Increasing Out-Of-Pocket Health Care Expenditure in India-Due to Supply or Demand?Jayakrishnan T1*, Jeeja MC2, Kuniyil V1 and Paramasivam S1
- *Corresponding Author:
- Thayyil Jayakrishnan
Department of Community Medicine
Government Medical College
Calicut, Kerala, India
E-mail: [email protected]
Received date: October 21, 2015 Accepted date: February 22, 2016 Published date: February 29, 2016
Citation: Jayakrishnan T, Jeeja MC , Kuniyil V, Paramasivam S (2016) Increasing Out-Of-Pocket Health Care Expenditure in India-Due to Supply or Demand? Pharmacoeconomics 1:105. doi: 10.4172/2472-1042.1000105
Copyright: © 2016 Jayakrishnan T, et al. This is an open-access article distributed under the terms of the Creative Commons Attribution License, which permits unrestricted use, distribution, and reproduction in any medium, provided the original author and source are credited.
Introduction: After a gap of ten years the information regarding morbidity and health expenditure in Indian states were collected in detail National Sample Survey Organization (NSSO) and were published on June 30th 2015. During this decade the country and health system has undergone major changes including introduction of public funded health insurance schemes (PFHI). This paper was done with the objectives to study the OOP health expenditure and factors affecting it and to understand the impact PFHI on OOP in India.
Methods: Study done by reviewing, analysing the availing data from NSSO survey conducted during 2014 and 2004 and for assessing the impact of PFHI schemes on OOP other published studies on evaluation of PFHI schemes were included.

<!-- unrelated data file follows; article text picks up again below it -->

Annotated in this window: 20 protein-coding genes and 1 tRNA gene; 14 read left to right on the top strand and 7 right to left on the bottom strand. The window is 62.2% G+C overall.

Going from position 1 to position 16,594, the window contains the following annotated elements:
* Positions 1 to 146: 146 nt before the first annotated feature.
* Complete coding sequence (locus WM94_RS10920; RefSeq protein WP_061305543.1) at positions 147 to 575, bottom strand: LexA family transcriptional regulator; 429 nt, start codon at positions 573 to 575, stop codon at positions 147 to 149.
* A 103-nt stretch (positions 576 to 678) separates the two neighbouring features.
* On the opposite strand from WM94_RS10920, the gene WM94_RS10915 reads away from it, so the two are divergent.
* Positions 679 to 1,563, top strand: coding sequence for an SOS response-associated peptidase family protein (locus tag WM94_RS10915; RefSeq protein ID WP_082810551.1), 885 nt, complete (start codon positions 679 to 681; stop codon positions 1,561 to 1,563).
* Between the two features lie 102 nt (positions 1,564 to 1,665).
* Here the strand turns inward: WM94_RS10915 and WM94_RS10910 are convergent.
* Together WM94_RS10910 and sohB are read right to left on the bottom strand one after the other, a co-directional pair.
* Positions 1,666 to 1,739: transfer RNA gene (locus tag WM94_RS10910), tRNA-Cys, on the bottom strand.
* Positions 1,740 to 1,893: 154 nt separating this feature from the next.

Results: Proportion of Ailing Persons (PAP) was 104 per 1000 with 13 points increase during the last ten years. The utilization of public services for outpatient (O P) care like subcenters, primary health enter , Community health centres were 25% and inpatient (IP) care was 40%. OP expenditure has increased > 100% and IP care expenditure almost 300% increased during last ten years. More than 80% of the expenditure are met by out of pocket (OOP).Rural households primarily depended on their ‘household income / savings’ (68%) and on ‘borrowings’ (25%), the urban households relied much more on their ‘income / saving’ (75%) for financing expenditure on hospitalizations, and on ‘(18%) borrowings. Even from the upper quintile, both rural and urban areas have borrowed money to meet the hospital expenditure which was 23%and 14% respectively. Only 12% urban and 13% rural population received any protection coverage through any of the PFHI like “Rashtriya Swasthya Bhima yojana” (RSBY).
Conclusion: The morbidities cost per illness episode were inevitably increased in the last decade in India. The increase in life expectancy, demographic change of more aged population coupled with chronic disease will increase the morbidity and health expenditure in the future. Unless overt reliance on unregulated private sector are systematically corrected by alternative health financing mechanisms and strengthening public health system “right for health” will be a distant dream for common citizens.